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Friday, September 17, 2004

As CEO of Halliburton, Cheney endorsed trade with terrorist regimes

In a damning new report, The American Prospect Wednesday accused Vice-President Dick Cheney of secret trade with Iraq and terrorist regimes in the Middle East during the 1990's.

The American Prospect reports:

"While [Dick Cheney] claimed during the 2000 campaign that, as CEO of Halliburton, he had 'imposed a ‘firm policy’ against trading with Iraq,' confidential UN records show that, from the first half of 1997 to the summer of 2000, Halliburton held stakes in two firms that sold more than $73 million in oil production equipment and spare parts to Iraq while Cheney was in charge. Halliburton acquired its interest in both firms while Cheney was at the helm, and continued doing business through them until just months before Cheney was named George W. Bush’s running mate.

Perhaps even more troubling, at the same time Cheney was doing business with Iraq, he launched a public broadside against sanctions laws designed to cut off funds to regimes like Iran, which the State Department listed as a state sponsor of terrorism. In 1998, Cheney traveled to Kuala Lumpur to attack his own country's terrorism policies for being too strict...."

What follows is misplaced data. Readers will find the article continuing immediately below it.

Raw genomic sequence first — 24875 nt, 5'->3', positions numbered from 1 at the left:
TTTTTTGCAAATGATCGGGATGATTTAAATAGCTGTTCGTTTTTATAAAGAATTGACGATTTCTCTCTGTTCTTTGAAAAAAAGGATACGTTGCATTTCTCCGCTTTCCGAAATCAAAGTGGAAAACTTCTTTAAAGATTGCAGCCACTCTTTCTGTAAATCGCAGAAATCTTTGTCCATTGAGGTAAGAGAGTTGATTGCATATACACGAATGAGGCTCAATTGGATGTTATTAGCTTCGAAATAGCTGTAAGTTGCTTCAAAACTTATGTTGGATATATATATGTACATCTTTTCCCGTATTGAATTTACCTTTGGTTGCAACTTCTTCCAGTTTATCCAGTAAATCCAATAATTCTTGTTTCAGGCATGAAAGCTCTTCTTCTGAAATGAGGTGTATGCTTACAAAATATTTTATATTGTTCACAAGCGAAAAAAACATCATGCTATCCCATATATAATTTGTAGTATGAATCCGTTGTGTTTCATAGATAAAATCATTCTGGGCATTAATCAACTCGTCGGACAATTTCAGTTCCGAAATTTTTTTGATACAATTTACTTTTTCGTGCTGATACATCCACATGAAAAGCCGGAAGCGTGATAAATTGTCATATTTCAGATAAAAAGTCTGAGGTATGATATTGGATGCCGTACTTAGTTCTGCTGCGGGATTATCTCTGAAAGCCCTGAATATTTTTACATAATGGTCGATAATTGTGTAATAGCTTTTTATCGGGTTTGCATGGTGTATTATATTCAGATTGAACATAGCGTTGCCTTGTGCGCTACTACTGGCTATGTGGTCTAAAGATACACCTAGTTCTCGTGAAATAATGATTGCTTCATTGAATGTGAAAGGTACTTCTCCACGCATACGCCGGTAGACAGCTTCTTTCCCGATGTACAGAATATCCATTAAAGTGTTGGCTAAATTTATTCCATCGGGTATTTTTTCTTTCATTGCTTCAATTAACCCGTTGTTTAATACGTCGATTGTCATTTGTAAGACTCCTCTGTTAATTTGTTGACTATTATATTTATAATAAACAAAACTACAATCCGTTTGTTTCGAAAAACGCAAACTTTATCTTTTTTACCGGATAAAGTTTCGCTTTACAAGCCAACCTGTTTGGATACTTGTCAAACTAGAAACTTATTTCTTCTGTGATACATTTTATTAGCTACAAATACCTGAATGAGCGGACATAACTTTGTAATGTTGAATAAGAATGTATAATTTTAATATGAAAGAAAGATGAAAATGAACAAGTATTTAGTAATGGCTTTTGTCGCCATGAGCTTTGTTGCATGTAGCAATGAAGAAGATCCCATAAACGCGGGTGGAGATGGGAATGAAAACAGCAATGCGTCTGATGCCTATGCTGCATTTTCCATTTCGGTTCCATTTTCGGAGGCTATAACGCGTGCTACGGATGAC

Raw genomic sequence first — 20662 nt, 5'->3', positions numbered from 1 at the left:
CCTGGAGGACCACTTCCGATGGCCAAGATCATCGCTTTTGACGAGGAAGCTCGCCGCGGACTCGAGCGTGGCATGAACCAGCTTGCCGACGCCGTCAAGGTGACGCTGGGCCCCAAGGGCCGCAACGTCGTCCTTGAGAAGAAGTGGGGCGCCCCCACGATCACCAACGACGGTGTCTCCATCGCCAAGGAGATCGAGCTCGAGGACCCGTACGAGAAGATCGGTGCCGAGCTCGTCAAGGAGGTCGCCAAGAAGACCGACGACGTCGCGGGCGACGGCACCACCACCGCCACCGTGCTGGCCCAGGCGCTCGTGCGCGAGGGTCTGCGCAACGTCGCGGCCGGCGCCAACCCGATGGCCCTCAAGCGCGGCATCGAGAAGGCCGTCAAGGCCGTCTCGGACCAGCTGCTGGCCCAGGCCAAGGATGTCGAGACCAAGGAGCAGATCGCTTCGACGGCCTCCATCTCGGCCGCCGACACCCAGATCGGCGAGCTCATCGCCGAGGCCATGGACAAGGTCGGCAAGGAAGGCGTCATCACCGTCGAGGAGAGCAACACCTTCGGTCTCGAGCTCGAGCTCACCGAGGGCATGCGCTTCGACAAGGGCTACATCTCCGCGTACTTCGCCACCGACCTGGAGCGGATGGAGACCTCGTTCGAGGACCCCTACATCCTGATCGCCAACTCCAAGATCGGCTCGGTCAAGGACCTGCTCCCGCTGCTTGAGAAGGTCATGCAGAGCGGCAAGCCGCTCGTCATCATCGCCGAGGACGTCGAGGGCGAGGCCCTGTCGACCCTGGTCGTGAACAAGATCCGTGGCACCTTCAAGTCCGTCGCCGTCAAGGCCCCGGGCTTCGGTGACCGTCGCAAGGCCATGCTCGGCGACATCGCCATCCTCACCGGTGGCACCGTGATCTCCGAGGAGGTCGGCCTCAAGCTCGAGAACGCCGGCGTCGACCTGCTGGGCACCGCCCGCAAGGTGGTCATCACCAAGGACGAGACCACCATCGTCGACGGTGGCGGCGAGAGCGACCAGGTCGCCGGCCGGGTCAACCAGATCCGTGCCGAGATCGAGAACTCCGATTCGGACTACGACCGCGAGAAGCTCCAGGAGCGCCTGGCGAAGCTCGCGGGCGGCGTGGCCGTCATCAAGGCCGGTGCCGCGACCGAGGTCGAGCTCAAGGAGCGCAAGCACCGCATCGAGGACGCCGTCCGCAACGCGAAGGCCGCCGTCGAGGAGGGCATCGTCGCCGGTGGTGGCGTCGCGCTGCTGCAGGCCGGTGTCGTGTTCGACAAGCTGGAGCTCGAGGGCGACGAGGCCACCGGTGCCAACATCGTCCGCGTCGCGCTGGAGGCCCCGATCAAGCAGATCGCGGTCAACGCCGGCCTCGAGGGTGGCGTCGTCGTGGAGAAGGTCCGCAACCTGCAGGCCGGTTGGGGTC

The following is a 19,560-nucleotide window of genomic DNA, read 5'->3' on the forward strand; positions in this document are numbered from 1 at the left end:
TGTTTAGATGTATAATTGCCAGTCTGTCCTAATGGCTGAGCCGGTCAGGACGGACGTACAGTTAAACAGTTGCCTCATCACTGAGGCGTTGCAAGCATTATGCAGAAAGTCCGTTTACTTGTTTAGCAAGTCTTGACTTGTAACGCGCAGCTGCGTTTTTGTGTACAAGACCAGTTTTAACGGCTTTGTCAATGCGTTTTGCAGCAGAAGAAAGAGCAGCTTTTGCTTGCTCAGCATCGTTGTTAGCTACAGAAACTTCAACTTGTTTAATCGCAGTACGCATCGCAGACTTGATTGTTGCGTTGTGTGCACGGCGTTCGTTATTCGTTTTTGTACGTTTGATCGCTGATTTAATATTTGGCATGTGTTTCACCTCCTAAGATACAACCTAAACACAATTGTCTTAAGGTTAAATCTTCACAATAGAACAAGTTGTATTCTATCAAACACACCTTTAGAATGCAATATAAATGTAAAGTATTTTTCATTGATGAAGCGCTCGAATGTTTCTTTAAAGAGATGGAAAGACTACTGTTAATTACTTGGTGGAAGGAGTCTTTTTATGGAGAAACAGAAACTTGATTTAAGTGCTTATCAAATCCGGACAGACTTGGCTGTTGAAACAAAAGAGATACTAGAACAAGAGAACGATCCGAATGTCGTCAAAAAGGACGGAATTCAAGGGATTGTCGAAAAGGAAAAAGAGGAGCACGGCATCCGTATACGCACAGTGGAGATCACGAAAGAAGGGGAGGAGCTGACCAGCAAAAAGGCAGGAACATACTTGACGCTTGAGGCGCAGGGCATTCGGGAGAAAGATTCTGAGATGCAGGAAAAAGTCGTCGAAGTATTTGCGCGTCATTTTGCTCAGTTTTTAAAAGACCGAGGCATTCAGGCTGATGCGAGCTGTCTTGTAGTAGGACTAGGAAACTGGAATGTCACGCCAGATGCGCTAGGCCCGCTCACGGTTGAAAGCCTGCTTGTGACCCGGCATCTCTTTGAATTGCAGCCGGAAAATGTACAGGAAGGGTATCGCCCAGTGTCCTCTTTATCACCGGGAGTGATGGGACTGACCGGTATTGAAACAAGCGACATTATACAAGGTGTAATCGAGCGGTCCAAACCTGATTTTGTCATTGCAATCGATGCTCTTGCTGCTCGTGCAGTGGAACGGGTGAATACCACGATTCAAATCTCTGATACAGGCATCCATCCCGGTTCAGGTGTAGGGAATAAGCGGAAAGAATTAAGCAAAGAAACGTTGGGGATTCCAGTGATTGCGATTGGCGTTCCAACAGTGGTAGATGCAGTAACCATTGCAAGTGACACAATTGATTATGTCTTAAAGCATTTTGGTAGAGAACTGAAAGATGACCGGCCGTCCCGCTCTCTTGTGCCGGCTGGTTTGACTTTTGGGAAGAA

Furthermore, "Two years later, Cheney traveled to another country to demand America weaken restrictions on doing business with Iran’s petroleum industry, despite Clinton administration warnings that Iranian oil revenues could be used to fund terrorism. 'We're kept out of [Iran] primarily by our own government, which has made a decision that U.S. firms should not be allowed to invest significantly in Iran,' he told an oil conference in Canada. 'I think that's a mistake.'"

According to The American Prospect, Halliburton is now the subject of a Treasury Department investigation into past trade links with Iran.

For more details, visit www.prospect.org.


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